Exquisite hand-embroidered wonders in vibrant colours, decorated with dazzling mirrors and deeply rooted in tradition – this is the unique art of the Lambanis. A tribal community of gypsies or banjaras, the Lambanis are known for their spectacular handcrafted embroidery, which tells their story.
Go deep into Karnataka and it is in the town of Sandur, near the popular historic site of Hampi, that you will find the Lambanis. This is where they found their home centuries ago and from where they have practiced their vivid art form ever since. Free-spirited, lively and celebrating folk culture, the artwork of Lambani is a true representation of its creators.
While the Lambanis are an essential part of Indian tribal culture, not much is known about their history. A semi-nomadic tribe, also known as Lamanis, Lambadis or Banjara Lambanis, they are said to have travelled across Central Asia and through the rugged mountains of Afghanistan, before settling in Rajasthan and Gujarat and a few regions of Central India. The gypsies of Rajasthan and Gujarat, such as the Rabaris are known for their famous embroidery and mirror work, but the story of the Lambanis is not quite so well known.
Some believe the word ‘Lambani’ comes from the word ‘Lavanah’ which means ‘salt’ as they are said to have been salt traders or pastoralists. Others believe that the tribe traded in grains, wood and other commodities, and moved from place to place, transporting these goods. It is also said that they formed a part of the Mughal armies, especially during the rule of Emperor Aurangzeb in the 17th century, and helped his army export goods to Southern India.
However, there are varying theories about how and when they moved south, deep into the Deccan. Today, a major part of their population is found in Sandur, in Bellary district, in Karnataka. Sandur was once a princely state ruled by the Ghorpade royal family of the Marathas. According to one theory, the Lambanis are said to have migrated to this part of the country with the invading armies of the Marathas, but no one knows exactly when.
Visit the town of Sandur today and you are sure to be wowed by the Lambani women. Embroidery is intrinsic to the ethnic costumes of the nomadic Lambanis. For years, the women have been creating exquisite hand-embroidered pieces of clothing within their community, but today their work is reaching a far wider audience and is gaining universal appeal.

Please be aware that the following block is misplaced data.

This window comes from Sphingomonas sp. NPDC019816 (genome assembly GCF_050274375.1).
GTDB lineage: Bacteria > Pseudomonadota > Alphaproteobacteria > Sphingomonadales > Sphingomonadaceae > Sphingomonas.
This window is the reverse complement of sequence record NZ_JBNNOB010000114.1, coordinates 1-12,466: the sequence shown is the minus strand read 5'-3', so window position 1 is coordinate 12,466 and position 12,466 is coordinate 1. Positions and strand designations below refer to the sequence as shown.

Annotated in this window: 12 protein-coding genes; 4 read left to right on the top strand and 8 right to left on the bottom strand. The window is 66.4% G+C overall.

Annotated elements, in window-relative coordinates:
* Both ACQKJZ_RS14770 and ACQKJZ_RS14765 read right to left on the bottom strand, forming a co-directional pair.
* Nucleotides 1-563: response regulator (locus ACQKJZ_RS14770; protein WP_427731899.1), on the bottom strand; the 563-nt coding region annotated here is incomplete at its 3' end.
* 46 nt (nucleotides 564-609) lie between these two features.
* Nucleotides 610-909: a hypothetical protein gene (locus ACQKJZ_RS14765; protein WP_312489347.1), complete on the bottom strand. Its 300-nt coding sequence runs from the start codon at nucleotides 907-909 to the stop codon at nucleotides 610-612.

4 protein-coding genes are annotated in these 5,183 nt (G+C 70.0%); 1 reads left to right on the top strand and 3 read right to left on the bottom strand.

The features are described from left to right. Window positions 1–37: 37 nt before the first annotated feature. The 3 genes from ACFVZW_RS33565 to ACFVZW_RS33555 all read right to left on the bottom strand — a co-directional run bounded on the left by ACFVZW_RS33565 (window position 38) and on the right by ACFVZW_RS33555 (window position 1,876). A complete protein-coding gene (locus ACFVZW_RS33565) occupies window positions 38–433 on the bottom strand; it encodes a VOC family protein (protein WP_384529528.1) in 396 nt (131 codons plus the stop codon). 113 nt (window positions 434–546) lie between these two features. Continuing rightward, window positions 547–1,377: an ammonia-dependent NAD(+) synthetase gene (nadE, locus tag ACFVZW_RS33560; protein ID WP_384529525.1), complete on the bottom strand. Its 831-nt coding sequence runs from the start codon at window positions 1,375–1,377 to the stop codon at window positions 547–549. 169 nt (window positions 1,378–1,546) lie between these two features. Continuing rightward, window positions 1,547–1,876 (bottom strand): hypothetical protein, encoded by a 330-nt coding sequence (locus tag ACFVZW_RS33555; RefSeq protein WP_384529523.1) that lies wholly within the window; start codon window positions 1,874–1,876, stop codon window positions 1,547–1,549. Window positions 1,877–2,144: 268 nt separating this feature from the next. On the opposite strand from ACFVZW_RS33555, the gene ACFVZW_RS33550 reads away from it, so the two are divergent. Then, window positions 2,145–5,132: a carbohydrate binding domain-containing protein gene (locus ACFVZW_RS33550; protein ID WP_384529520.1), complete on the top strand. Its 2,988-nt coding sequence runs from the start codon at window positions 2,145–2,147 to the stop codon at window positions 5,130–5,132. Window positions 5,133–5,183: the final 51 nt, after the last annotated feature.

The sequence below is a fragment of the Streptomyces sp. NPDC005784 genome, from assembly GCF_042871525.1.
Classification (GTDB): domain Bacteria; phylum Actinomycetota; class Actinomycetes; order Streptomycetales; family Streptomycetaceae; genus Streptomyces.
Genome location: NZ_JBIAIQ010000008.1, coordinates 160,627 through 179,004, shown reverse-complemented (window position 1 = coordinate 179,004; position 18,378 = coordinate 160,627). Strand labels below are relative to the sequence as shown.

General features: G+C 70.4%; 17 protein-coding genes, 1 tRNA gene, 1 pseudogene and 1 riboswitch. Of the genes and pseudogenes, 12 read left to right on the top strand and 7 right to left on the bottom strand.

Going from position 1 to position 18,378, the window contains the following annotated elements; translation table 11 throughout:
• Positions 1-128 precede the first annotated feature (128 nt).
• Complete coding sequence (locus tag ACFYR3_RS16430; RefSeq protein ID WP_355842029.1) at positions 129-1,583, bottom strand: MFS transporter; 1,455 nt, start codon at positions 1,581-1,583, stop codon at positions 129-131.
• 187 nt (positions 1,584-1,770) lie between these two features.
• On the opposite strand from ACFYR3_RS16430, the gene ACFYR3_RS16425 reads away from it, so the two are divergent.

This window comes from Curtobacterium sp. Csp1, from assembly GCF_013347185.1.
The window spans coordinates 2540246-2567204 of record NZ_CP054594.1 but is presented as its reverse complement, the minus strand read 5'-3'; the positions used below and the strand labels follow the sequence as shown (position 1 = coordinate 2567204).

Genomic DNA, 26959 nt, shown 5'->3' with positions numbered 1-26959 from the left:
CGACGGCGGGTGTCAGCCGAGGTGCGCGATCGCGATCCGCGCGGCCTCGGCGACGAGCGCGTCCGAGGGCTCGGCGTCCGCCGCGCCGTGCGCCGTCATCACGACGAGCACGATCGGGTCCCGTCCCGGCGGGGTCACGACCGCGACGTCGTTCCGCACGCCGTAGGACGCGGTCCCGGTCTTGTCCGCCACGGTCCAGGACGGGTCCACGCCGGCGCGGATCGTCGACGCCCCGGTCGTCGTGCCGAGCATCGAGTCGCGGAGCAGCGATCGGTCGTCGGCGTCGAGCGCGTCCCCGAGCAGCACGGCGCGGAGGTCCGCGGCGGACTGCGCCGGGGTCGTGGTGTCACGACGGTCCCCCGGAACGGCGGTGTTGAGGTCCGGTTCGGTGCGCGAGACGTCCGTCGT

Dressed in their traditional attire, in a long skirt or ghaghra and a choli or a top which is embroidered with bright coloured threads and decorated with mirrors, these women practice their unique art of embroidery here in Sandur. They usually work in small groups and learn the fine skills passed down to them across generations. The Lambanis live in small settlements known locally as tandas, usually located on the fringes of the town. Interestingly, their homes are as beautiful as their apparel and their art form. Lambani homes are also ornamented with colours and works of embroidery.
Traditionally, the Lambani women practised their unique brand of embroidery to make their own traditional clothes. They made dresses and bags, which are an important part of the bridal trousseau and festivals or rituals in the community. A burst of colour and vivid patterns made with embroidery and embellishments dominate the Lambani style.
Lambani embroidery uses as many as 14 types of stitches. The warp thread of the fabric is deftly lifted with a fine needle and the women make different patterns parallel to the weft thread. This provides the illusion of an extra weft weave. The base cloth is usually handwoven, over which embroidery is done in a variety of colours. Vibrant colours such as red and blue dominate the colour of the base fabric. You can see a stunning network of geometric patterns like squares, circles, triangles, rectangles, and diagonal and parallel lines in the embroidery.
Dyed cotton thread is used for the embroidery. Embellishments like beads, cowrie shells and coins are used to decorate the edges of the pieces. It is believed coins ward off evil, while cowries represent Lakshmi, the Goddess of Prosperity.
Another interesting aspect of their craft is applique work, which involves stitching patches or pieces of fabric onto the base fabric. Crafting each piece is time-consuming but it is a symbol of their love, labour and legacy.
While traditionally the Lambanis were limited to making ethnic garments, their craft is now seeing a great revival. The Lambanis are now making various contemporary products with their beautiful embroidery, such as cushions covers, bags, wall hangings, head covers, neck pieces, dupattas and more. In fact, the Lambani embroidery of Sandur has even received the Geographical Indication Tag of India.
A non-profit local organisation, Sandur Kushal Kala Kendra, is closely working with Lambani women to support their craft. But it is also through initiatives like Peepul Tree that the Lambani women are now gaining immense support and promotion. At Peepul Tree, you can find a wide range of traditional Lambani products, such as beautiful neckpieces, cushion covers and table runners.
The Lambanis celebrate life and culture, and it is truly amazing how their unique handcrafted work reflects their indomitable spirit.
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